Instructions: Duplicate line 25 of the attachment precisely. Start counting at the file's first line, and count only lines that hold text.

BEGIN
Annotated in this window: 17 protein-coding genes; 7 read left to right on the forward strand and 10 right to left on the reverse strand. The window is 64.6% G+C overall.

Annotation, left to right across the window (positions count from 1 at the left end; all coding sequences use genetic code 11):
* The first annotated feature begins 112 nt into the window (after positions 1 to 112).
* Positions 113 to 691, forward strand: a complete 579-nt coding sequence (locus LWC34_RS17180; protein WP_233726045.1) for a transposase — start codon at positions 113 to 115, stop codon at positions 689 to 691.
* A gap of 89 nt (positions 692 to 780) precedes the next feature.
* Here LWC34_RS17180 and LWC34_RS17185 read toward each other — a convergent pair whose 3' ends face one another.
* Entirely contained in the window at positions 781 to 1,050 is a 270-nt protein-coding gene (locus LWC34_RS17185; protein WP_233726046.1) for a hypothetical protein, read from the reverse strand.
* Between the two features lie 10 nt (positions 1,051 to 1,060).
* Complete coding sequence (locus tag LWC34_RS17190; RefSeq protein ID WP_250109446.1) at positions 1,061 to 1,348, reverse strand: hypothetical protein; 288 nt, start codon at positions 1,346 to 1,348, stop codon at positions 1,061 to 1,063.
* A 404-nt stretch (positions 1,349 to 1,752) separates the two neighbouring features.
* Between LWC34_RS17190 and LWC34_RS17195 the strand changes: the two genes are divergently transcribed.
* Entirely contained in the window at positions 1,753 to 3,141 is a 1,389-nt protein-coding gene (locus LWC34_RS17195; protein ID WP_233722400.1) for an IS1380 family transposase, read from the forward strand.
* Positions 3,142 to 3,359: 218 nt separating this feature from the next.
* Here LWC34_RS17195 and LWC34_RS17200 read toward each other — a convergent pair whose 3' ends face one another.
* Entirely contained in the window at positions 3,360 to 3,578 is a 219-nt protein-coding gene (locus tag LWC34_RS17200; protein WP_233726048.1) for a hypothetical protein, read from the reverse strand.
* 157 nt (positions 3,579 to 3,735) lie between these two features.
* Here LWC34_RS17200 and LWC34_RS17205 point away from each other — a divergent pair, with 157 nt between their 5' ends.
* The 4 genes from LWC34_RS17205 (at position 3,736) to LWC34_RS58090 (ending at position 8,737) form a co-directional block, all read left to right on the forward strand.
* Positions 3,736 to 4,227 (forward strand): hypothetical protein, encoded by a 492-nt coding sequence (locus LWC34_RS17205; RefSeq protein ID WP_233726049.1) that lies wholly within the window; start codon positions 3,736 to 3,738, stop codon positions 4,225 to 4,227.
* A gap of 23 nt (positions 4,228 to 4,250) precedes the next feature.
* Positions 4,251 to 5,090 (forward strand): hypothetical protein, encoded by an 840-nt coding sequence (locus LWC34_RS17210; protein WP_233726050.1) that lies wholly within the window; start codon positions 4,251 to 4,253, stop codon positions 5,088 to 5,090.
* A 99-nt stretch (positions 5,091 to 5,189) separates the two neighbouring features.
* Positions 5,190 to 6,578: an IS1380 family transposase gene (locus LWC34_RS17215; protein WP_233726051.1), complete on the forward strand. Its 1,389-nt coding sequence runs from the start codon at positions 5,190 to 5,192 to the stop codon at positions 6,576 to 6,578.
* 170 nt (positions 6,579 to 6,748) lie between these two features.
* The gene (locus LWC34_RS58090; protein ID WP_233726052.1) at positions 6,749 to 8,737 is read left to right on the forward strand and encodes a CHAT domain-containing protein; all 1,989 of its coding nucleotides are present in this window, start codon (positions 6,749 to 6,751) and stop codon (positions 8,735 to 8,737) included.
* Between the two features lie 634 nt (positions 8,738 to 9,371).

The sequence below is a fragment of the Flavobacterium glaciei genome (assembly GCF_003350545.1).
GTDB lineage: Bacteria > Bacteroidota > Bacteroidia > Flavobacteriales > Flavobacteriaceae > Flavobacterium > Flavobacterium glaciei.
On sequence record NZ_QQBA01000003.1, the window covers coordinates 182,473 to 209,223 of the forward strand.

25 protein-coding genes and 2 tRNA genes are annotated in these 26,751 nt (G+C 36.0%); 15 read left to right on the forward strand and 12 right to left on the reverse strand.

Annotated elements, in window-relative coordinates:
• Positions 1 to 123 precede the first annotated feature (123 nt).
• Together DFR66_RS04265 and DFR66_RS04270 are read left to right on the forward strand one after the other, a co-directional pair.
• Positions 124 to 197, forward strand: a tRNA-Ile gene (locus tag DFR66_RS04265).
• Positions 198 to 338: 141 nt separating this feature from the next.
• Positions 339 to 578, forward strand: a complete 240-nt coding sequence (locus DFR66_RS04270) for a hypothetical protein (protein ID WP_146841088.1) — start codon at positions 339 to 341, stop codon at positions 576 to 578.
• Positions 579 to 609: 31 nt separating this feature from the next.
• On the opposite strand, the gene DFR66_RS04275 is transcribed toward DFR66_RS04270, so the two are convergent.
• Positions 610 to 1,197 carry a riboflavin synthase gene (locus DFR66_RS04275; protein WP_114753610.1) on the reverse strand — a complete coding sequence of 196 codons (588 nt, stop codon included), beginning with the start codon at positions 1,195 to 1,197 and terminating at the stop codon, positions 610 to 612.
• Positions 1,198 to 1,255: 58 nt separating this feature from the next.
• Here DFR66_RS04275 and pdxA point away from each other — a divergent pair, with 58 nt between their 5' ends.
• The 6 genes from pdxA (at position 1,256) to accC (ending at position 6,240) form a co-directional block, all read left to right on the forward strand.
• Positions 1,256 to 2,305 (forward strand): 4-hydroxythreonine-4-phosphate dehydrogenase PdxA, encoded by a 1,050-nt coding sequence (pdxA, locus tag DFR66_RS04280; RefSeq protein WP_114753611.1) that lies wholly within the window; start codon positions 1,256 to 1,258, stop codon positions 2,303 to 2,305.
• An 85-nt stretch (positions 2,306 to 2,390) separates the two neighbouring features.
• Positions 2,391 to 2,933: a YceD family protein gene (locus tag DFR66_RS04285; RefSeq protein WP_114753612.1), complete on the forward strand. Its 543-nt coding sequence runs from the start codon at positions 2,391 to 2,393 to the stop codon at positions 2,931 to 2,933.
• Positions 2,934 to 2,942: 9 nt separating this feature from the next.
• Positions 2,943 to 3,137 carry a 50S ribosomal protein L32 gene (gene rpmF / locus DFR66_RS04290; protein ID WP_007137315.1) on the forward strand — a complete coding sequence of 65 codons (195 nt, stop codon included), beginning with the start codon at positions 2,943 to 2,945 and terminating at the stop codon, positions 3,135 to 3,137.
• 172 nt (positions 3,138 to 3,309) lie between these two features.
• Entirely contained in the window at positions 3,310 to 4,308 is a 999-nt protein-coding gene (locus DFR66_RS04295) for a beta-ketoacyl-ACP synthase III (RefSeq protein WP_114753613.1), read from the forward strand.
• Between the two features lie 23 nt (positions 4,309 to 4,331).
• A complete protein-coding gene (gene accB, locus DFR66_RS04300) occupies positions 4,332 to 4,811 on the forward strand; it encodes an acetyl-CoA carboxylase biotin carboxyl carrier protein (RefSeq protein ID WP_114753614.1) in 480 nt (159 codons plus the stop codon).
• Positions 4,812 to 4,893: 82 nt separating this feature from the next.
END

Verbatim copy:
* The gene (locus LWC34_RS58090; protein ID WP_233726052.1) at positions 6,749 to 8,737 is read left to right on the forward strand and encodes a CHAT domain-containing protein; all 1,989 of its coding nucleotides are present in this window, start codon (positions 6,749 to 6,751) and stop codon (positions 8,735 to 8,737) included.